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How to open Settings menu in Windows 10 [Tip]

Windows operating systems have historically had the Control Panel made available to give you most of what you need for adjusting settings. In the most recent version of Windows (Windows 10) there is a new Windows Settings hub available that is designed to give you the chance to change most of the settings that you would want to change.

Similar the Control Panel if you have it selected on “View by: Category,” the Windows Settings menu offers the chance to find what you are looking for via categories. There are nine categories available from the Windows Settings menu in all versions of Windows 10 up until the Anniversary Update and eleven if you include the new “Games [1]” and “Apps” categories that are available after the Creators Update (build 15002) has rolled out in your direction.

In addition to the eleven buttons available from the Windows Settings menu, there is also a search box available directly above the top row of buttons so you can type for something you are searching for instead if you prefer. That’s useful if you have tried sorting through the categories and you haven’t been able to find what you were looking for or you just don’t know where to begin looking at all.

There are a few different ways to open up the Windows Settings menu in Windows 10. All of the available ways in the guide below are there for you to use in each version of the Windows 10 operating system as well as all software updates that you might be running. There have been some minor tweaks made to the Windows Settings menu itself since Windows 10 Insider Preview Build 14328 such as new icon colors and background colors, but the way you get to the Settings menu itself has not changed.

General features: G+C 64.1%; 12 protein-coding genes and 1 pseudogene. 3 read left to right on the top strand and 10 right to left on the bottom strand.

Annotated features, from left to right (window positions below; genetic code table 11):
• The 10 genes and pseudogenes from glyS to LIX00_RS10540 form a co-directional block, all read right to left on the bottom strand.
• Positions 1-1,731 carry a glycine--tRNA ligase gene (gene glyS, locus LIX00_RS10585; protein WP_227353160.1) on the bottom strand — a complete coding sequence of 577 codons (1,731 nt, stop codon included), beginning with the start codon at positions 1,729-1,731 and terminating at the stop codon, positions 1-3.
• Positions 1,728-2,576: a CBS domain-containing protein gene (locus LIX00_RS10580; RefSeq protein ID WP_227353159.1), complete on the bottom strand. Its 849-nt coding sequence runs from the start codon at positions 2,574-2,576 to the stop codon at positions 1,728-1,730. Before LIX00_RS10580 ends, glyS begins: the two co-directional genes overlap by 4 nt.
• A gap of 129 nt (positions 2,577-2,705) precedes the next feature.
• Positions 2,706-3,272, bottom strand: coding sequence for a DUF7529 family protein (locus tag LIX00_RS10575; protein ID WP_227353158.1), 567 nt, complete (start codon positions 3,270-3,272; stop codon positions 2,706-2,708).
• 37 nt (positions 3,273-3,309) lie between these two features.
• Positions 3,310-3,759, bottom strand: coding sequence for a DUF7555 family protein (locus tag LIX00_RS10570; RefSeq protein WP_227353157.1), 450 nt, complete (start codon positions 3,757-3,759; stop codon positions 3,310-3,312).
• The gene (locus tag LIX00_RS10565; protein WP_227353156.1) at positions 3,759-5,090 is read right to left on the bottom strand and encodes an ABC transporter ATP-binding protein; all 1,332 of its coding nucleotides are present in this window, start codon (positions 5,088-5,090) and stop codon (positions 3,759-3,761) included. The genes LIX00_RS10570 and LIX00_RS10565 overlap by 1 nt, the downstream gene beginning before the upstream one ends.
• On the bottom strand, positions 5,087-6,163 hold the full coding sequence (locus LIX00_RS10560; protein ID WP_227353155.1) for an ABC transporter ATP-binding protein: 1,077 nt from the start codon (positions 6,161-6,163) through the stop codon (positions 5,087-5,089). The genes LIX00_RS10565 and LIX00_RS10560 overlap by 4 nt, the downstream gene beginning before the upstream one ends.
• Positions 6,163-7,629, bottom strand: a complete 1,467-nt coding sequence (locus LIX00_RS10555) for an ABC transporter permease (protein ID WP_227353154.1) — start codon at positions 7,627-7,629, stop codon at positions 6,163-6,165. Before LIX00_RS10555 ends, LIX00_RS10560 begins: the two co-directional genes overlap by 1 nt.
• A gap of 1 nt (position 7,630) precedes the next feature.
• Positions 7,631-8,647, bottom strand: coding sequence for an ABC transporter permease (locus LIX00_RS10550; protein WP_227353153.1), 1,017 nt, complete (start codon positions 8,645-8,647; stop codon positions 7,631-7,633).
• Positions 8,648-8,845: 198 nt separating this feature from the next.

How to Open Settings menu in Windows 10

The most common way to open the Settings is by heading to the Start menu > Settings in the left pane.

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Additionally, you can innovate a bit by using the Windows 10 tile feature and “Pin to Start” the Settings app so you can get access to it from the Start menu as a tile.

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When you do pin the Settings to the Start menu, it appears as a tile like so:

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You can also file the “Settings” link available from the File Explorer by navigating to the Start menu > Settings > File Explorer and then click on the “Computer” tab at the top of the File Explorer window. It then brings up a new menu and one of the buttons on it is called “Open Settings.” Click on it to get direct access to the Windows Settings.